By Cara Miller
Arizona Daily Wildcat
While victory celebrations were in order for the winners of last night's primaries, it was back to work for Jim Kolbe and Jon Kyl.
Instead of donning party hats and giving victory speeches, Kolbe and Kyl spent the afternoon discussing health care issues with University of Arizona medical students.
The main concern among the students was the impending fate of the universal health care plan currently being addressed in Congress.
While neither candidate expected any action within the remaining three weeks of the congressional session, both gave opinions on alternate possibilities to the plan.
Kolbe, a Republican who is seeking his sixth term as the District 5 U.S. Representative, said he would like to see all medical records be put on-line.
"Just eliminating all the paperwork could save billions of dollars," Kolbe said. "But security has been the big, big problem keeping this from happening."
Kyl, who ran unopposed in the Republican senatorial primary, agreed that confidentiality had been a key issue.
"Most members in Congress have not been educated in a lot of issues. Most of us only focus on part of it Ä our particular area of expertise," Kyl said. "It's the best example of why you want Congress to do something slowly."
Kyl, who is not a proponent of the Clinton health care plan, co-sponsored House Bill #3080 this year which included provisions for community health centers, Medicaid reform, and expanding long term care.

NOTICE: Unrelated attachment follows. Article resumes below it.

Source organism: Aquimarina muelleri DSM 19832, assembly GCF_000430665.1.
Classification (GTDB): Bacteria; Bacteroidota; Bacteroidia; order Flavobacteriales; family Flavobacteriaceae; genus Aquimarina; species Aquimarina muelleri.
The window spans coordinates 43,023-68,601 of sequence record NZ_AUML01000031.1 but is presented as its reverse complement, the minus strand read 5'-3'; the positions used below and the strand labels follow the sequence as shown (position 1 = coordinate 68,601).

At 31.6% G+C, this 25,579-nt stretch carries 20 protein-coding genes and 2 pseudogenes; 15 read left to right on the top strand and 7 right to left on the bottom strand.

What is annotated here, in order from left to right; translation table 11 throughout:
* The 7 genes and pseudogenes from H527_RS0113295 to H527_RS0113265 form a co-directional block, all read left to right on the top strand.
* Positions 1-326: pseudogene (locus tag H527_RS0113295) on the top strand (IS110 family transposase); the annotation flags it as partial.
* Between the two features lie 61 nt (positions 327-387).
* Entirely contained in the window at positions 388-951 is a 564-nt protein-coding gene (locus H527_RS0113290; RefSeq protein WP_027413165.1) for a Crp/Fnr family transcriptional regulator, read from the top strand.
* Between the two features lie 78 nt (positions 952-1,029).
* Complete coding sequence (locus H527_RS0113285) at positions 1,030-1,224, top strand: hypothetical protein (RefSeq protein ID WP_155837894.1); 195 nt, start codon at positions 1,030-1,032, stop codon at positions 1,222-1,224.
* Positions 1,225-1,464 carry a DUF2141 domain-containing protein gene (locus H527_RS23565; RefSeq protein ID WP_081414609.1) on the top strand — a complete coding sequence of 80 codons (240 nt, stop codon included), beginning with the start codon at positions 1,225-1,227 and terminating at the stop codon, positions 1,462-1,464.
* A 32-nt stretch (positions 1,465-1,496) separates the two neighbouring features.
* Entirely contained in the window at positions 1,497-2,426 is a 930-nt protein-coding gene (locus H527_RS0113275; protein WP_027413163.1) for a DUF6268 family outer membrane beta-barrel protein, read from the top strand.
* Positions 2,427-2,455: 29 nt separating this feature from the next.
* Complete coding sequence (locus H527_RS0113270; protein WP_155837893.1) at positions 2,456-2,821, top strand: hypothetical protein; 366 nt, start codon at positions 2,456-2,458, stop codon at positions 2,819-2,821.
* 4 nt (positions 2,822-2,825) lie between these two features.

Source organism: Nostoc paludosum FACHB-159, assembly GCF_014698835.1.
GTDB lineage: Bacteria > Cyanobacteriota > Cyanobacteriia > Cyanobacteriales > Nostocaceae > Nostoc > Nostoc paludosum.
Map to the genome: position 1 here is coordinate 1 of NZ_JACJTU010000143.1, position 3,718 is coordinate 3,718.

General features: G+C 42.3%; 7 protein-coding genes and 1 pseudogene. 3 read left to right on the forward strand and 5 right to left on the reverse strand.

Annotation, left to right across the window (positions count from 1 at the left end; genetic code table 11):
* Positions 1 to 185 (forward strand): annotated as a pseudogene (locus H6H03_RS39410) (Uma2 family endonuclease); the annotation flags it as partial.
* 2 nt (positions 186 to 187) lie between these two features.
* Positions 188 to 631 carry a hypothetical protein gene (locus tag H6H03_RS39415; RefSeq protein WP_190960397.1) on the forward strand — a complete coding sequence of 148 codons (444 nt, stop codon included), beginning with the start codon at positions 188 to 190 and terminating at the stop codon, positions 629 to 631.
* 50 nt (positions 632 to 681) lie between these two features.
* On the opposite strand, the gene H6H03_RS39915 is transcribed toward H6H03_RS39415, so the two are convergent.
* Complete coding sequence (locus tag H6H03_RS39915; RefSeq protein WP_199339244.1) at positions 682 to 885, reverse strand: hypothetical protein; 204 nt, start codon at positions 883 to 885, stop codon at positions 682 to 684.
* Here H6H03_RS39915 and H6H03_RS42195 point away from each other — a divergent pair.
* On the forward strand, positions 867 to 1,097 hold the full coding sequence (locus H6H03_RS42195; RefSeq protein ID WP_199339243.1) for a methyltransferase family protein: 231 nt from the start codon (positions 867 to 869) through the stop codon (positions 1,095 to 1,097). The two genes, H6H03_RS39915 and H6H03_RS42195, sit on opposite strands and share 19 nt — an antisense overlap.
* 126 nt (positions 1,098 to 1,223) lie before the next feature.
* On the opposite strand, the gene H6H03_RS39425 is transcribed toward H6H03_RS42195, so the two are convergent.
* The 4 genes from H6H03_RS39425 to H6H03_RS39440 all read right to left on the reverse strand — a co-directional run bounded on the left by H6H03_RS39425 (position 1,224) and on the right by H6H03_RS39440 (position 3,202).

"It was a good grouping of spe cific responses for specific issues," he said.
Kolbe also addressed welfare reform.
"I think welfare reform clearly has to be the first item on the agenda next year," he said. "We have to keep the focus on something that changes the system fundamentally."
He targeted the policy of paying people not to work and for each additional child a single mother has.
"We absolutely have to say there will be a place where the aid will stop. We have to set a limit on it," he said. "Unlike medical care, the welfare system is so broken we should just scrub it and start over."
The medical students were inquisitive and slightly skeptical about reforms.
"The problem is that no one in the medical field is part of the congressional process. The representatives are only specifically aware of their particular issues," said David Hardin, a first year medical student.
Rich Covey, a second year medical student, agreed.
"I think medical students in general are skeptical. I like some of the tenets of some things. But it is too hard to keep up with all the new information," he said.
Tallee Billiard, College Republican chairwoman, said she was pleased with the discussion.
"I was pleased that they aren't going to rush through passing a health care bill just for the sake of getting things done," she said.
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